For the past several months, China has been upgrading single-warhead intercontinental ballistic missiles with multiple, independently targetable re-entry vehicles (MIRVs), according to U.S. intelligence agencies, The Washington Times reports.
“China is re-engineering its long-range ballistic missiles to carry multiple nuclear warheads,” the head of U.S. Strategic Command Admiral Cecil D. Haney said in a January 22 speech.
On February 9, the Director of National Intelligence James R. Clapper noted that China “continues to modernize its nuclear forces by adding more survivable road-mobile systems and enhancing its silo-based systems.”
U.S. defense officials revealed that the People’s Liberation Army Rocket Force (PLARF) has upgraded its older liquid-fuelled, silo-based Dongfeng 5A ICBM with MIRVs containing three (some sources say eight) warheads.
An advanced variant of the Dongfeng 5, the DF-5B, was displayed during Beijing’s grand military parade to commemorate the 70th anniversary of the surrender of Japan and the end of the Second World War, held in September 2015 (See: “Here’s What You Need to Know About China’s Grand Military Parade”). The liquid-fueled DF-5B purportedly has a range of 12,000-15,000 kilometers (6,835-7,456 miles).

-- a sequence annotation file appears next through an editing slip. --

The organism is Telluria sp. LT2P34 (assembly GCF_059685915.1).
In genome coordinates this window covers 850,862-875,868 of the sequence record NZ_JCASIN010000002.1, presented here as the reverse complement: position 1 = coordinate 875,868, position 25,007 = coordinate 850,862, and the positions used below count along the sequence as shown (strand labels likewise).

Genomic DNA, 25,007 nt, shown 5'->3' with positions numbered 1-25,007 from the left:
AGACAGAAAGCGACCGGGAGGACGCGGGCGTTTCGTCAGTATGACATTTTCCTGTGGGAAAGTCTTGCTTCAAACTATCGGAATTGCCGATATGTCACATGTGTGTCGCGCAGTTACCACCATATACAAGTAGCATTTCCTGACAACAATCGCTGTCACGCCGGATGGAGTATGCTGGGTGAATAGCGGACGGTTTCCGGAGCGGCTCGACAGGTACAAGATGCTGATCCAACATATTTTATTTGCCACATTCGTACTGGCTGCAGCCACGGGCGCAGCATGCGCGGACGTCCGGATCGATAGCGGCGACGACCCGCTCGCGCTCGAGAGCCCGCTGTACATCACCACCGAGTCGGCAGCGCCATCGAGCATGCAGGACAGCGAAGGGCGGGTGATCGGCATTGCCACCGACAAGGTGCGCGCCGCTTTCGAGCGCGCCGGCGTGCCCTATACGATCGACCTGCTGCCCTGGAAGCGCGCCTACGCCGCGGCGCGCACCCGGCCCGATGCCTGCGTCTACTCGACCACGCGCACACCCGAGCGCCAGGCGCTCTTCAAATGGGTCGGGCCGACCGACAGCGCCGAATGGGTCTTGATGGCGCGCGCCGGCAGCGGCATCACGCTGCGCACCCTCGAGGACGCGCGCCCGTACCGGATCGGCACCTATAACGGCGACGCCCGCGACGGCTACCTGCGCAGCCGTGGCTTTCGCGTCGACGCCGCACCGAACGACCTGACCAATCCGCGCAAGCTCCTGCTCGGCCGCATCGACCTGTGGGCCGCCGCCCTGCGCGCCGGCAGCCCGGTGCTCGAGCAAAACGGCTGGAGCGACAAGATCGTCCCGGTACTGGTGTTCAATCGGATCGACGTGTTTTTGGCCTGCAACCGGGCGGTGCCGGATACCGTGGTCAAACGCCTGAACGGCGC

Overall, the PLARF is estimated to possess 20 Dongfeng DF-5B ICBMs, although some analysts believe that the number of missiles has increased beyond 20.
“When you add the possibility of MIRVed DF-5s exceeding 20, to the imminent deployment of the road-mobile and rail-mobile MIRVed DF-41, and the potential for a MIRVed version of the DF-31 called the DF-31B, it becomes possible to consider that China may reach 500 or more ICBM warheads in the next few years,” Rick Fisher, a China military analyst, told The Washington Times.
“This, combined with China aggressive development of missile defenses, space warfare capabilities and possible non-nuclear prompt global strike missiles, will quickly undermine confidence by U.S. allies in the extended U.S. nuclear deterrent,” he added.
“High-confidence assessments of the numbers of Chinese nuclear-capable ballistic missiles and nuclear warheads are not possible due to China’s lack of transparency about its nuclear program,” the latest U.S.-China Economic and Security Review Commission report notes.
However, “despite the uncertainty surrounding China’s stockpiles of nuclear missiles and nuclear warheads, it is clear China’s nuclear forces over the next three to five years will expand considerably and become more lethal and survivable (…).”
The DF-5 missile series will eventually be phased out and replaced by the solid-fueled DF-41 (CSS-X-20) ICBM, last tested in August 2015 (See: “China Tests New Missile Capable of Hitting Entire United States”). Once operational, it will be the PLARF’s most advanced ICBM to date.
The re-engineering of China’s ICBM force has been known for some time, although no unclassified assessment has so far been been able to confirm details of China’s ICBMs modernization effort.